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For generations of soldiers serving overseas, the next best thing to going home was getting mail from home.

“Mail Call,” a traveling exhibit from the Smithsonian Institution’s National Postal Museum in Washington, D.C., celebrates the history of this of treasured correspondence.

The show opens upstairs at the Sonoma County Museum with a reception from 2 to 5 p.m. Saturday, Feb. 9, and runs through April 21.

The exhibit also is augmented with items from the Sonoma County Museum collection and other local sources, said Eric Stanley, the museum’s history curator.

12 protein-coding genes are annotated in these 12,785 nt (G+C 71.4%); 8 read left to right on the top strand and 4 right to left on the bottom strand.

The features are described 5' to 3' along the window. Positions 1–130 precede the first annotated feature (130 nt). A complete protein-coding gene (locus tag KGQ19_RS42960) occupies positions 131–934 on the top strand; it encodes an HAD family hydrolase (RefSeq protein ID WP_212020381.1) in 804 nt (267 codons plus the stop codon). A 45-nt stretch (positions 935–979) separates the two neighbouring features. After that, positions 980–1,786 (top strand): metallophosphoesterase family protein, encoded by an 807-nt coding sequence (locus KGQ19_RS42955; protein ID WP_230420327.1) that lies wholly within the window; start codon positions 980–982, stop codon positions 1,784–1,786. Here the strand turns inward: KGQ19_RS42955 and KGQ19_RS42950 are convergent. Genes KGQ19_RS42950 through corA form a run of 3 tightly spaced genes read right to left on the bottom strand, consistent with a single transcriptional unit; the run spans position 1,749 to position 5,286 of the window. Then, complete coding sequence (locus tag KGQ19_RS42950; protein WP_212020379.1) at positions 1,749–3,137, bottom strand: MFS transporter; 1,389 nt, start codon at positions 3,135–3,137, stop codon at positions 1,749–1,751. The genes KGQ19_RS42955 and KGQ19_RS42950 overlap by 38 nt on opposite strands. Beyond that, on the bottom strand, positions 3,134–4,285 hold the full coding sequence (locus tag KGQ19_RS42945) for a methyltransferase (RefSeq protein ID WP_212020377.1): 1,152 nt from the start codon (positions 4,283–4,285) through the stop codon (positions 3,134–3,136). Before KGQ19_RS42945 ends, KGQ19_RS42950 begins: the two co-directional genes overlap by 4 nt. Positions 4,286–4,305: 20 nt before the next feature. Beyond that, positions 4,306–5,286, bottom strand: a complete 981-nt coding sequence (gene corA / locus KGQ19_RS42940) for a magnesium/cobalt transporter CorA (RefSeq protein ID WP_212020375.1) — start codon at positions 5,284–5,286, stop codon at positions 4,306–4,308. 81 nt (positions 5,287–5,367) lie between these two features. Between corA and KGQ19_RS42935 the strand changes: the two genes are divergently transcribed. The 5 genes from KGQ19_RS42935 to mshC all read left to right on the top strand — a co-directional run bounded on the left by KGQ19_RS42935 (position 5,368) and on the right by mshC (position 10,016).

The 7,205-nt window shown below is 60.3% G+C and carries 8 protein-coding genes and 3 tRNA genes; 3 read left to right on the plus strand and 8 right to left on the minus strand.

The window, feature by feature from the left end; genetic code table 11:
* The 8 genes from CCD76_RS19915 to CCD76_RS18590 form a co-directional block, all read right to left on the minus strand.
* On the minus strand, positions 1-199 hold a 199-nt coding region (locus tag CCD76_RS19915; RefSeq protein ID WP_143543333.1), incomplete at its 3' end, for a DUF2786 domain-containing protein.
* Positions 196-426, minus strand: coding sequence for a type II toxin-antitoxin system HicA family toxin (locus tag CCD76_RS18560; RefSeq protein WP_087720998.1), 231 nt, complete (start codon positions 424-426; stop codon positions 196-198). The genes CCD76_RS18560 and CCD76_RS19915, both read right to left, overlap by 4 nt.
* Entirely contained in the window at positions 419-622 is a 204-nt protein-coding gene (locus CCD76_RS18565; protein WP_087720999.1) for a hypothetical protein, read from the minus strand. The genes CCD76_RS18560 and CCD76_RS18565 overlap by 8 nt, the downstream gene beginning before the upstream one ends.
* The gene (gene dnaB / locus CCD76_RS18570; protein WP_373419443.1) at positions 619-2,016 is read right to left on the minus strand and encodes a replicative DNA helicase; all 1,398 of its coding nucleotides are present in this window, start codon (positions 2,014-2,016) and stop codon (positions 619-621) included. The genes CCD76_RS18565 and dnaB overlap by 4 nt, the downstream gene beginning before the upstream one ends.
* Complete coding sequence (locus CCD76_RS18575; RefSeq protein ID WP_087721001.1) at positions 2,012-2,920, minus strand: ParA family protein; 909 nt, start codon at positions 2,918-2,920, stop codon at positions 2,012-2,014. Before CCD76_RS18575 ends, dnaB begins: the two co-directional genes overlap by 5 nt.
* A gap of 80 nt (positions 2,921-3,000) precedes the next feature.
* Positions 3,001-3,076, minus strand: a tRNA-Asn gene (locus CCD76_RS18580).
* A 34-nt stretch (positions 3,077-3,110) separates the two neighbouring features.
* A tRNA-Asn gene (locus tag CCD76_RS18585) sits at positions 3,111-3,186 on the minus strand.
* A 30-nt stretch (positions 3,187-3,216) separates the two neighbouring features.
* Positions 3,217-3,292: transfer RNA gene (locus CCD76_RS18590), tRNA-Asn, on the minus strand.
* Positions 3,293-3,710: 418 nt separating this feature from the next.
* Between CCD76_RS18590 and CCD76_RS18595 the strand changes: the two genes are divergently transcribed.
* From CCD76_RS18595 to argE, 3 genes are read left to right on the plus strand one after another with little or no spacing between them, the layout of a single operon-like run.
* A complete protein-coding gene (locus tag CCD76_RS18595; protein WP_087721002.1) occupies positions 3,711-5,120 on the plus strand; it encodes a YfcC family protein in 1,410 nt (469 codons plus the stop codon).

“We have some wartime letters that were mailed locally. We have a coconut that was mailed to Santa Rosa from the Pacific Theater of Operations in World War II,” he said. “Obviously it passed through our building at some point as mail.”

That’s because the Sonoma County Museum is housed in the same building that served downtown Santa Rosa Post Office from 1910 to 1965.

The building was originally at Fifth and A Streets, and later was moved to its present site at 425 Seventh St. in Santa Rosa, where it has served as home to the Sonoma County Museum since 1985.

Reception admission costs $5; free for museum members, veterans and soldiers with ID, and children 12 and under.

Regular hours: 11 a.m.-5 p.m. Tuesday through Sunday.

Admission: $7; $5 for students, seniors and disabled; free for children 12 and under.

Information: 579-1500, sonomacountymuseum.org.

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